Great House is not so much one novel but four: split between past and present, its five narrators each tell their story. Although the blurb states that it is ‘a desk of many drawers’ which connects these tales, the narrations are bound more tightly by questions of heredity, roots and loss.
The novel starts with Nadia, who for 25 years has written at the desk which was left in her flat by a young Chilean poet who disappeared into the hands of Pinochet’s secret police. Then there is Lotte Berg, a generation older but also a writer who worked at the desk for many years. Lotte’s story is told by her husband, who has found out his wife’s darkest secret only after her death, and is haunted by what the desk represents. The Weisz family feature too: George Weisz – the commanding father of Leah and Yoav – devotes his life to finding the desk, which belonged to his father. For Leah and Yoav, the desk represents their continual struggle with their father and his obsession with the past. Their tale is told by Isabelle; Yaov’s lover and outsider to the Weisz family.
The only story with no link to the desk is Aaron’s – the story of an old Israeli who, coming to the end of his life, has to face up to the void between him and one of his adult sons, who he has never been able to relate to. This, for me, is the most resonant story: Aaron’s resentment, anger and unexpressed love for his son make for a thrilling narration.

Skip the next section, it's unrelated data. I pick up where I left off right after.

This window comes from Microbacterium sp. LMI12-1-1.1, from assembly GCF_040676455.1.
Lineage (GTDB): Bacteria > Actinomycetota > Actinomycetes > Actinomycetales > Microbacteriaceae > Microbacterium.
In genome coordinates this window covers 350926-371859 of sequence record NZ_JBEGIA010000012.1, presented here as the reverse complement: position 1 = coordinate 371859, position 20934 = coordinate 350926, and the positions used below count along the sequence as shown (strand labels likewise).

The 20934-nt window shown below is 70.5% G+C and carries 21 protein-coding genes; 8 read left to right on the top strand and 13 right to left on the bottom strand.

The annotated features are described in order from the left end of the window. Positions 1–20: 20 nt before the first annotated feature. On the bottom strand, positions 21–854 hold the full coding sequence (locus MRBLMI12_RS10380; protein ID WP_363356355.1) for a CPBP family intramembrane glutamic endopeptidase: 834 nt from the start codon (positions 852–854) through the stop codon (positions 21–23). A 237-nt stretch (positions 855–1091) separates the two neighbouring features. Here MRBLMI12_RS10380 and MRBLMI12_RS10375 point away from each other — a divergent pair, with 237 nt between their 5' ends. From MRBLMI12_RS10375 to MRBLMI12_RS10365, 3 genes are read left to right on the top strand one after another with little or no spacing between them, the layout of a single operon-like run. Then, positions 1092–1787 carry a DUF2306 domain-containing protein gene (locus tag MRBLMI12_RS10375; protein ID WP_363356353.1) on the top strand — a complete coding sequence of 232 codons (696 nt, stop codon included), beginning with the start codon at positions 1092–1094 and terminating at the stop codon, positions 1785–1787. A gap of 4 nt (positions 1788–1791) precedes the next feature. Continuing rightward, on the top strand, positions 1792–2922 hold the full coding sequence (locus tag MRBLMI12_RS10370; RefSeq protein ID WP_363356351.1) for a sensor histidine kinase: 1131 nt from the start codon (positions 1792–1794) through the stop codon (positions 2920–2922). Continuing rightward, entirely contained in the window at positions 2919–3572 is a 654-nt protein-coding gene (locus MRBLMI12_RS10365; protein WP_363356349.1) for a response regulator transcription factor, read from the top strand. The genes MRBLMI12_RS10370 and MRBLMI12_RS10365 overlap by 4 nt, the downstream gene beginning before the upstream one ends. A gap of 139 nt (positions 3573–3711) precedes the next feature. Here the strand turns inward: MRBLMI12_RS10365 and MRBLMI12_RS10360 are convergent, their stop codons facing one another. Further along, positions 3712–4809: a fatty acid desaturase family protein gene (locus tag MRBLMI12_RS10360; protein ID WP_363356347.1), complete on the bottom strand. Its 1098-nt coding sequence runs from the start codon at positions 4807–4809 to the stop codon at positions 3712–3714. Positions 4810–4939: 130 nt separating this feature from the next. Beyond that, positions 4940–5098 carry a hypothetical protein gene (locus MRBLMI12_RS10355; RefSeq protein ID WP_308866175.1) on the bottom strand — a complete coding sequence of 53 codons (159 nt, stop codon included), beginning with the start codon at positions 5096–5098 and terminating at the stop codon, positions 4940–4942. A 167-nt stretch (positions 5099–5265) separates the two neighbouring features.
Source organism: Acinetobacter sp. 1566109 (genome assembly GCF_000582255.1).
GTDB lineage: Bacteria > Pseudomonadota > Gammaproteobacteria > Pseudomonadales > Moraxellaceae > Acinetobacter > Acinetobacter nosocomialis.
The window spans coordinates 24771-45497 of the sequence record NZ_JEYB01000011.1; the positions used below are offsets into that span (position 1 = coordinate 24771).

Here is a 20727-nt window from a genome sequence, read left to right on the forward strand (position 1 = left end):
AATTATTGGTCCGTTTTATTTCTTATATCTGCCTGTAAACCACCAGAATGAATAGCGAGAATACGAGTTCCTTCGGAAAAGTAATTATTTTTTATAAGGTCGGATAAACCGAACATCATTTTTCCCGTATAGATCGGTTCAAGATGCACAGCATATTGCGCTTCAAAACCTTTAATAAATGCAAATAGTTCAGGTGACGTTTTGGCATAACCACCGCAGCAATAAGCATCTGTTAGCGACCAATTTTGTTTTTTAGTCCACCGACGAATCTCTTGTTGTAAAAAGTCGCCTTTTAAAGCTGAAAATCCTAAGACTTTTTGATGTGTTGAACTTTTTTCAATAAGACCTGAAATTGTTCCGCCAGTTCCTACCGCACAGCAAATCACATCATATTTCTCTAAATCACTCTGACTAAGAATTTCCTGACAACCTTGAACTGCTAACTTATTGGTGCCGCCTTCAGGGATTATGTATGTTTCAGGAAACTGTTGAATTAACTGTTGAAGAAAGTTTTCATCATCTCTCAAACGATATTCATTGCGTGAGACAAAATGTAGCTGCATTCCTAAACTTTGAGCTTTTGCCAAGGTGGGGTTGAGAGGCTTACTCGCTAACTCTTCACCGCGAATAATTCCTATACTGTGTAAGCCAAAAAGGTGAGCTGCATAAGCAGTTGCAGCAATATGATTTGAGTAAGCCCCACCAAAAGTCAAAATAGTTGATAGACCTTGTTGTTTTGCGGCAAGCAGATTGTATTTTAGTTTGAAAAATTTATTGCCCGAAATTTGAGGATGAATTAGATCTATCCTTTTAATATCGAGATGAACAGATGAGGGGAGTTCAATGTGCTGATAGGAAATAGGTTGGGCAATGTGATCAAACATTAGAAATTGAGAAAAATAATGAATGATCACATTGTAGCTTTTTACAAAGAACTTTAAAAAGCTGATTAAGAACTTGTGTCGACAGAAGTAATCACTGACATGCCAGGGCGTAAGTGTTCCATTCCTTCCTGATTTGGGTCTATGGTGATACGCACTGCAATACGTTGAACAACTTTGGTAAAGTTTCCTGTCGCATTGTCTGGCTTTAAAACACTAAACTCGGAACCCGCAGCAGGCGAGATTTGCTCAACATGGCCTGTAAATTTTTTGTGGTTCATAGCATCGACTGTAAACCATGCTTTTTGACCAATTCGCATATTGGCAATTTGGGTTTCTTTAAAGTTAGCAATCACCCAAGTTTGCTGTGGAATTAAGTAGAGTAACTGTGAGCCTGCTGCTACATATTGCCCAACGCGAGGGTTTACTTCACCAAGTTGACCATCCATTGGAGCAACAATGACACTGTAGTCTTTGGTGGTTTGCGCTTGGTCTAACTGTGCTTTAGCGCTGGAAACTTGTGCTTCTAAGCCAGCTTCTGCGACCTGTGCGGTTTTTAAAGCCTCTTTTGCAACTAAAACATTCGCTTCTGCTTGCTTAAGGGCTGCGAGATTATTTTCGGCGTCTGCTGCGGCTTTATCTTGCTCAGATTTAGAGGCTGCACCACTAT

“We search for patterns, you see, only to find where the patterns break. And it’s there, in that fissure, that we pitch out tents and wait”
The novel can be confusing – the sudden changes of character and setting (the book straddles four cities: London, Oxford, New York and Jerusalem) do disrupt the flow of the book, and the links between the stories can seem tenuous. But the disjointed tales are all connected one way or another, and in the end the links are almost irrelevant: Krauss is challenging the reader to overcome the lack of structure, to step back and to see the big picture – the Great House.
Despite this, the beauty of the book is not in the larger picture but in the detail of the narrations: Krauss’s skill as a writer is undeniable. Her characters are made human by their pride, lack of faith and inability to identify with each other. The novel can be hard to piece together when you’re reading it (even after reading it I feel like it needs a second going through to identify all of the smaller links) but it is so rewarding to piece together. It is a novel I know I will not forget.